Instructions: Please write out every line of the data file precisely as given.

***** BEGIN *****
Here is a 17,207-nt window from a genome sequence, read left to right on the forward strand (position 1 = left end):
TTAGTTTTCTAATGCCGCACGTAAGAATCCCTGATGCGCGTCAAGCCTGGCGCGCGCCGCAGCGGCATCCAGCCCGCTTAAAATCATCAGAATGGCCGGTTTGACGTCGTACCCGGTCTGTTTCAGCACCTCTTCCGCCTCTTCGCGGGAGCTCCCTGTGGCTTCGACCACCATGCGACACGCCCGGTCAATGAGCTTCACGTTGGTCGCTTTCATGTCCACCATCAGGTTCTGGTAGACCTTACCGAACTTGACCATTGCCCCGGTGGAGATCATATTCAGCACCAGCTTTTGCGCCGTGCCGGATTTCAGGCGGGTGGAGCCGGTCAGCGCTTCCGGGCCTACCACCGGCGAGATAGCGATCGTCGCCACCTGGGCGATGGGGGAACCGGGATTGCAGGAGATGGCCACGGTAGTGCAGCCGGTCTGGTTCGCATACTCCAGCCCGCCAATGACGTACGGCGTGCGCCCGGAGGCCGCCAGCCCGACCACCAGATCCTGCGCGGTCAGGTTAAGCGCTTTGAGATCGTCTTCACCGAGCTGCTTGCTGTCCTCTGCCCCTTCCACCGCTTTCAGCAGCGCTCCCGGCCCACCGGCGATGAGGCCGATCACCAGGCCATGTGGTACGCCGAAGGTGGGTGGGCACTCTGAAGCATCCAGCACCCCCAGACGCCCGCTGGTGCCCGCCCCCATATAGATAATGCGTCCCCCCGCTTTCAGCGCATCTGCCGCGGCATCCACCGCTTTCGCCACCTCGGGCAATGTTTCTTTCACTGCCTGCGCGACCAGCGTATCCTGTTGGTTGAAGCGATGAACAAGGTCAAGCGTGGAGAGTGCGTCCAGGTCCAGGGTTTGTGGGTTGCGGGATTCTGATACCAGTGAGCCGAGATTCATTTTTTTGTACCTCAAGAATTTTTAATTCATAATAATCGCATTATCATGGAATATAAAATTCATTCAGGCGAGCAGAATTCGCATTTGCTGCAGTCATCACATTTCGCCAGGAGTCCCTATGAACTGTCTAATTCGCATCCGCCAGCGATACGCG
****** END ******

Here is a 17,207-nt window from a genome sequence, read left to right on the forward strand (position 1 = left end):
TTAGTTTTCTAATGCCGCACGTAAGAATCCCTGATGCGCGTCAAGCCTGGCGCGCGCCGCAGCGGCATCCAGCCCGCTTAAAATCATCAGAATGGCCGGTTTGACGTCGTACCCGGTCTGTTTCAGCACCTCTTCCGCCTCTTCGCGGGAGCTCCCTGTGGCTTCGACCACCATGCGACACGCCCGGTCAATGAGCTTCACGTTGGTCGCTTTCATGTCCACCATCAGGTTCTGGTAGACCTTACCGAACTTGACCATTGCCCCGGTGGAGATCATATTCAGCACCAGCTTTTGCGCCGTGCCGGATTTCAGGCGGGTGGAGCCGGTCAGCGCTTCCGGGCCTACCACCGGCGAGATAGCGATCGTCGCCACCTGGGCGATGGGGGAACCGGGATTGCAGGAGATGGCCACGGTAGTGCAGCCGGTCTGGTTCGCATACTCCAGCCCGCCAATGACGTACGGCGTGCGCCCGGAGGCCGCCAGCCCGACCACCAGATCCTGCGCGGTCAGGTTAAGCGCTTTGAGATCGTCTTCACCGAGCTGCTTGCTGTCCTCTGCCCCTTCCACCGCTTTCAGCAGCGCTCCCGGCCCACCGGCGATGAGGCCGATCACCAGGCCATGTGGTACGCCGAAGGTGGGTGGGCACTCTGAAGCATCCAGCACCCCCAGACGCCCGCTGGTGCCCGCCCCCATATAGATAATGCGTCCCCCCGCTTTCAGCGCATCTGCCGCGGCATCCACCGCTTTCGCCACCTCGGGCAATGTTTCTTTCACTGCCTGCGCGACCAGCGTATCCTGTTGGTTGAAGCGATGAACAAGGTCAAGCGTGGAGAGTGCGTCCAGGTCCAGGGTTTGTGGGTTGCGGGATTCTGATACCAGTGAGCCGAGATTCATTTTTTTGTACCTCAAGAATTTTTAATTCATAATAATCGCATTATCATGGAATATAAAATTCATTCAGGCGAGCAGAATTCGCATTTGCTGCAGTCATCACATTTCGCCAGGAGTCCCTATGAACTGTCTAATTCGCATCCGCCAGCGATACGCG